And Alammelech, and Amad, and Mishal; and reaches to Carmel westward, and to Shihorlibnath;
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George Leo Haydock
Carmel, so famous for the miracles of Elias, 3 Kings xviii. 20. Josephus (Jewish Wars ii. 17,) places it 120 stadia south of Ptolemais. This range of mountains extended northward through the tribes of Issachar and of Zabulon. Pliny ( v. 17,) speaks of a promontory and of a town of this name. Here also the god Carmel was adored, having an altar, but no temple or image, as the ancients had decreed. Nec simulacrum Deo aut templum, (sic tradidere majores) ara tantum et reverentia. (Tacitus, Hist. ii. 78.)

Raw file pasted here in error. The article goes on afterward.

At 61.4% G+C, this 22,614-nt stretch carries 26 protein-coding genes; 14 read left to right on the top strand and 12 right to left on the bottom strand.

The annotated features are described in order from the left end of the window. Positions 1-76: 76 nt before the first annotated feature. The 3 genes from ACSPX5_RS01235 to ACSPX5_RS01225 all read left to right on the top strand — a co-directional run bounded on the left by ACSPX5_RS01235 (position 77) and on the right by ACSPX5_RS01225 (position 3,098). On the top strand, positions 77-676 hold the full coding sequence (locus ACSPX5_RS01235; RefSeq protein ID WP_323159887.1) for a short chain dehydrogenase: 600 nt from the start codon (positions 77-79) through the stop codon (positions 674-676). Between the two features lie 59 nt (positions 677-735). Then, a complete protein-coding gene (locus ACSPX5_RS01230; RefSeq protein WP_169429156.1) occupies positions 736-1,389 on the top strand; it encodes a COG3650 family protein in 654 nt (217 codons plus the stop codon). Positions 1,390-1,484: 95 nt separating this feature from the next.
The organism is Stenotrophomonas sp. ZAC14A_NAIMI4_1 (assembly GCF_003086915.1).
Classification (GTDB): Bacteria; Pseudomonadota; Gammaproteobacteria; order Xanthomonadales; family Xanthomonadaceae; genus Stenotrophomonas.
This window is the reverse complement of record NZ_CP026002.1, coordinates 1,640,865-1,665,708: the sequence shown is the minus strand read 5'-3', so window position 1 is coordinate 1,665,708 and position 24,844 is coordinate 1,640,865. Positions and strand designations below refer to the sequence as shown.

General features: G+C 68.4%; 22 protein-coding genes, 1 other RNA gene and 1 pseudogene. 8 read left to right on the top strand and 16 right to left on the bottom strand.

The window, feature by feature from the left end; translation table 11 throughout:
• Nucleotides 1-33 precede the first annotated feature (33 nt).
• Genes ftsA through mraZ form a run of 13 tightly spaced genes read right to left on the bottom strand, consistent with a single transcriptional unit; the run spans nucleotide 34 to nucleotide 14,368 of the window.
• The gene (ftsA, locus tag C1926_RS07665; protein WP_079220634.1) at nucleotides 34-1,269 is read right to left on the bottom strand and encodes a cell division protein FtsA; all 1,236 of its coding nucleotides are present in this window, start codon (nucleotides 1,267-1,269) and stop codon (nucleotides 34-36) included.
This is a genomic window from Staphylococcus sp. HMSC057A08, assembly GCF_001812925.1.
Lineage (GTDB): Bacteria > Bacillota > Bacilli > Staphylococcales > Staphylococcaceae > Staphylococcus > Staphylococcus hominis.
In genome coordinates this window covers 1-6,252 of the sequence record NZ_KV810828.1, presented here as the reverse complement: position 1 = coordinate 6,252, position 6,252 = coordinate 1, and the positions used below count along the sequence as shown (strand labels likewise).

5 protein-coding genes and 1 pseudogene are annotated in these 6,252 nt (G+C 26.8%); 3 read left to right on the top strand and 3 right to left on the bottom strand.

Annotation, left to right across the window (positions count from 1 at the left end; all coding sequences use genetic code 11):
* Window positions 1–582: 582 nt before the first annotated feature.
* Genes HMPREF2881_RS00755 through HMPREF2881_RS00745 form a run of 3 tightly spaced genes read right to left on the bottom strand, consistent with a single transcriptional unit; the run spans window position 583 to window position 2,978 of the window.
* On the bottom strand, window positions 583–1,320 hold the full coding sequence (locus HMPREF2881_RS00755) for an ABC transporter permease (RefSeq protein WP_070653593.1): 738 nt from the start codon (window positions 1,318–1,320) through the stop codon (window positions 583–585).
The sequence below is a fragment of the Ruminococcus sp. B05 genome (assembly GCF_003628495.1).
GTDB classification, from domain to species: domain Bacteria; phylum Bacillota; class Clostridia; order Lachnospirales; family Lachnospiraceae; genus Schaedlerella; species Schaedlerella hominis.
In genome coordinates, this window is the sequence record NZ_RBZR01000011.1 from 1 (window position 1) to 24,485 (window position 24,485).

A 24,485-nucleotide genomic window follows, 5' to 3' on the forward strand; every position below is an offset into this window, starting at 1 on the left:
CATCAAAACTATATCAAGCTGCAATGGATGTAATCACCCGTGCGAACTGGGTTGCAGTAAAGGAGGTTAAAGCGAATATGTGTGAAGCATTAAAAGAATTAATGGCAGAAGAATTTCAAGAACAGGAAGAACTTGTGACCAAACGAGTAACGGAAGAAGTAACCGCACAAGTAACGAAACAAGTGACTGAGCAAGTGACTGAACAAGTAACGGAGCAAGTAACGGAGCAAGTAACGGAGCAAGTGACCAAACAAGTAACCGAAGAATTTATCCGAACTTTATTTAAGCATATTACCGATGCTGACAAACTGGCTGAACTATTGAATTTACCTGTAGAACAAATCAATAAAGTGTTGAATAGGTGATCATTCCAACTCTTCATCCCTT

Vespasian consulted the priest Basil ides. Carmel means "the vineyard of the Lord "or the excellent vineyard It was so rich and beautiful as to become proverbial. The spouse compares the head of his beloved to Carmel, chap. vii. 5. Isaias (xxxii. 15,) foretels that the deserts shall be equal to Carmel. It was covered with wood and fruit. (St. Jerome in Isaias x. 18., and Jeremias iv. 26.) The city, which was built upon this mountain, and which Pliny calls by the same name, was formerly styled Ecbatana. The oracle had denounced to Cambyses that he should die at Ecbatana, and he concluded that the city of Media was meant; but it was "that of Syria "says Herodotus, (iii. 64,) where he died.
Labanath. Hebrew leaves out the conjunction.
Sihor means a "troubled "river, (chap. xiii. 3,) or brook, which probably ran near the white promontory mentioned by Pliny, (v. 19,) near Tyre. Labanath signifies "white."